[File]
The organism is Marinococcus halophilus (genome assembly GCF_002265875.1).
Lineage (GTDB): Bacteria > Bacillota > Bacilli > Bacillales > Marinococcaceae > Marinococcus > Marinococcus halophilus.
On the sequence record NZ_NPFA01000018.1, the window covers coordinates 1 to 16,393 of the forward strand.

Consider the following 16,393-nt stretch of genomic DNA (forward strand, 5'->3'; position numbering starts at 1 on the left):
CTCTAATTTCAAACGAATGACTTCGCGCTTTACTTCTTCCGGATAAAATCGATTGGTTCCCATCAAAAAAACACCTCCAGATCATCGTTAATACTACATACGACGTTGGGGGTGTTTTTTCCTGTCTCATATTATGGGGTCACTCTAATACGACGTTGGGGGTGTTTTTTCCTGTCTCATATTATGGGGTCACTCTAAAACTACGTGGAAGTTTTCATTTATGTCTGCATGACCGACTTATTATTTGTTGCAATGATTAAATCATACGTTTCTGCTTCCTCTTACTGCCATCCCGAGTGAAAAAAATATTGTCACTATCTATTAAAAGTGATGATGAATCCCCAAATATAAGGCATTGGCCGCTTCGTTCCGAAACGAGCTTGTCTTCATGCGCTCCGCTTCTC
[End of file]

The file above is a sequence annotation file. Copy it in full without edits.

The organism is Marinococcus halophilus (genome assembly GCF_002265875.1).
Lineage (GTDB): Bacteria > Bacillota > Bacilli > Bacillales > Marinococcaceae > Marinococcus > Marinococcus halophilus.
On the sequence record NZ_NPFA01000018.1, the window covers coordinates 1 to 16,393 of the forward strand.

Consider the following 16,393-nt stretch of genomic DNA (forward strand, 5'->3'; position numbering starts at 1 on the left):
CTCTAATTTCAAACGAATGACTTCGCGCTTTACTTCTTCCGGATAAAATCGATTGGTTCCCATCAAAAAAACACCTCCAGATCATCGTTAATACTACATACGACGTTGGGGGTGTTTTTTCCTGTCTCATATTATGGGGTCACTCTAATACGACGTTGGGGGTGTTTTTTCCTGTCTCATATTATGGGGTCACTCTAAAACTACGTGGAAGTTTTCATTTATGTCTGCATGACCGACTTATTATTTGTTGCAATGATTAAATCATACGTTTCTGCTTCCTCTTACTGCCATCCCGAGTGAAAAAAATATTGTCACTATCTATTAAAAGTGATGATGAATCCCCAAATATAAGGCATTGGCCGCTTCGTTCCGAAACGAGCTTGTCTTCATGCGCTCCGCTTCTC